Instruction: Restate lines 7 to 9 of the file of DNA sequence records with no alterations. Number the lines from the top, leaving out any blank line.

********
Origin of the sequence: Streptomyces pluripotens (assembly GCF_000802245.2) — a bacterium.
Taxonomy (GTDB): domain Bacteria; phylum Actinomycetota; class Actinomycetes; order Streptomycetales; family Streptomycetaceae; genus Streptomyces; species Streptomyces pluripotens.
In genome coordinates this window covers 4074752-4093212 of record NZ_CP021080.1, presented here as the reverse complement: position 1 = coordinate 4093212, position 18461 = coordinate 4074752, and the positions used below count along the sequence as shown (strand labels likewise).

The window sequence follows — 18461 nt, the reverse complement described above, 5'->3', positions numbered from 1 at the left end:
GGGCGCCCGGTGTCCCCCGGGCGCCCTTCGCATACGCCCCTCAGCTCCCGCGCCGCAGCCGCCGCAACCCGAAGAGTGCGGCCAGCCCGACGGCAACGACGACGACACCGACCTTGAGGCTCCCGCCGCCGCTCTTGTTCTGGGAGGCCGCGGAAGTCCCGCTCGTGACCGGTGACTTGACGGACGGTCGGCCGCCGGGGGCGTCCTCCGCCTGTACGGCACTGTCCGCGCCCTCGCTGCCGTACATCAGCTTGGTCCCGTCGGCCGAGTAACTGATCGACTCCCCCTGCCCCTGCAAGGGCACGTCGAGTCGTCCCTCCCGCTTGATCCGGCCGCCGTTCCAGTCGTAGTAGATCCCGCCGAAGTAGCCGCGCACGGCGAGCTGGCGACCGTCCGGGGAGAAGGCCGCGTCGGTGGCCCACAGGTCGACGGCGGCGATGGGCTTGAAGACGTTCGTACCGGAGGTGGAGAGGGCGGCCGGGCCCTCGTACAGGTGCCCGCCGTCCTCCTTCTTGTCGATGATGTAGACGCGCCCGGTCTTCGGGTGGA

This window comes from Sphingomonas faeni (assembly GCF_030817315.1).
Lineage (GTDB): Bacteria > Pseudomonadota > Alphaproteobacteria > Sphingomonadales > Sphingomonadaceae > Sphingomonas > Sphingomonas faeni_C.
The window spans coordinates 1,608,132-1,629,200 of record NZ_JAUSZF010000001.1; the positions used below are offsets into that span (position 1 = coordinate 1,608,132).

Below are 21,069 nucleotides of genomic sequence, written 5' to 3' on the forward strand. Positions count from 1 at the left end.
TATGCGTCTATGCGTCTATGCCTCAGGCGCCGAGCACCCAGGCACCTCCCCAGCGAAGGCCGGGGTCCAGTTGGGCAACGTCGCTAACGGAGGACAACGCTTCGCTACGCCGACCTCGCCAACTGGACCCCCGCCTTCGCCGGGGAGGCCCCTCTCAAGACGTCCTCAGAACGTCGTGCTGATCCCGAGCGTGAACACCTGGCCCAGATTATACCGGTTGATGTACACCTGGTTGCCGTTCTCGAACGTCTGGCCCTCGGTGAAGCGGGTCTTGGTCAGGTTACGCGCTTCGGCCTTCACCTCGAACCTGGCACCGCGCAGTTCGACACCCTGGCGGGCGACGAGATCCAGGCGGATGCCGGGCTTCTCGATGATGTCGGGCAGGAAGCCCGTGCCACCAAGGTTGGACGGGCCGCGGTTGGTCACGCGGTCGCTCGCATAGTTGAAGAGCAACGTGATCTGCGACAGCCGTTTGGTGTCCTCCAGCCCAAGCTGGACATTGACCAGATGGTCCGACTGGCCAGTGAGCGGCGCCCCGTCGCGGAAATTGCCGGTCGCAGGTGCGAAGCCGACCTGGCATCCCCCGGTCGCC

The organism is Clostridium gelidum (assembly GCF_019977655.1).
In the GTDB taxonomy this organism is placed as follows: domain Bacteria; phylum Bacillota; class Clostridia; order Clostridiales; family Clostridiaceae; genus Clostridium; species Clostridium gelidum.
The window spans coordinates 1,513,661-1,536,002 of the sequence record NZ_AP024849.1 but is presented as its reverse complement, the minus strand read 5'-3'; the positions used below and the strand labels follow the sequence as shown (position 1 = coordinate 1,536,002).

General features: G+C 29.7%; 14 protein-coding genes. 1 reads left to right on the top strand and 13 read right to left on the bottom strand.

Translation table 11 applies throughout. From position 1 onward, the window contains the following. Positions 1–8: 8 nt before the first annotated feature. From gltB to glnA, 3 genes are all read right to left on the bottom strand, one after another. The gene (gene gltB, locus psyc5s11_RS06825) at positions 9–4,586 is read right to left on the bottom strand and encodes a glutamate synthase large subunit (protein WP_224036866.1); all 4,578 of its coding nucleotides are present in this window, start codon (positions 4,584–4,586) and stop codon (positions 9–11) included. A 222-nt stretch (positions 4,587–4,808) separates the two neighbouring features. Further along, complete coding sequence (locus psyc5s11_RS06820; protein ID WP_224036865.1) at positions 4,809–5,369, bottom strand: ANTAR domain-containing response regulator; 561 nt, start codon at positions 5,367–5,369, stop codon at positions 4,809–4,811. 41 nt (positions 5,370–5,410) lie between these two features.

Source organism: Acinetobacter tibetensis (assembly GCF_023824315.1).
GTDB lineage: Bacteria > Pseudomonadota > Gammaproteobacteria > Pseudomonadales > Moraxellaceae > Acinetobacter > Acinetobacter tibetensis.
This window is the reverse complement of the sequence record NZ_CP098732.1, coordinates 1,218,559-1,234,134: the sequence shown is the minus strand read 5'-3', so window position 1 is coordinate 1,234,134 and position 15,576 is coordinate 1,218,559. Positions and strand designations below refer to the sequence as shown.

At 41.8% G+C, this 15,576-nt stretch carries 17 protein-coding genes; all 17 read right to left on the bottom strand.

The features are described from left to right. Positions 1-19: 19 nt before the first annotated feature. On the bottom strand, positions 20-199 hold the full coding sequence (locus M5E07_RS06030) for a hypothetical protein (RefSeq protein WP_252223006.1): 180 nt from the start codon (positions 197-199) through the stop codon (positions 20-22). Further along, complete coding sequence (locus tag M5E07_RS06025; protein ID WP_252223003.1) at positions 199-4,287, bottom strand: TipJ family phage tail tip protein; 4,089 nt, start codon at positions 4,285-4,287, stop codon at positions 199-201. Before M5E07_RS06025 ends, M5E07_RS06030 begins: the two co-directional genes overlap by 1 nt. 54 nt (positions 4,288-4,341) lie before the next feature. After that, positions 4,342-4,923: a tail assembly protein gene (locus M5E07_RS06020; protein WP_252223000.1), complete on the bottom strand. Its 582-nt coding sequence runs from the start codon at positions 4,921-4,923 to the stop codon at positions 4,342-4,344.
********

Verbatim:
Lineage (GTDB): Bacteria > Pseudomonadota > Alphaproteobacteria > Sphingomonadales > Sphingomonadaceae > Sphingomonas > Sphingomonas faeni_C.
The window spans coordinates 1,608,132-1,629,200 of record NZ_JAUSZF010000001.1; the positions used below are offsets into that span (position 1 = coordinate 1,608,132).

Below are 21,069 nucleotides of genomic sequence, written 5' to 3' on the forward strand. Positions count from 1 at the left end.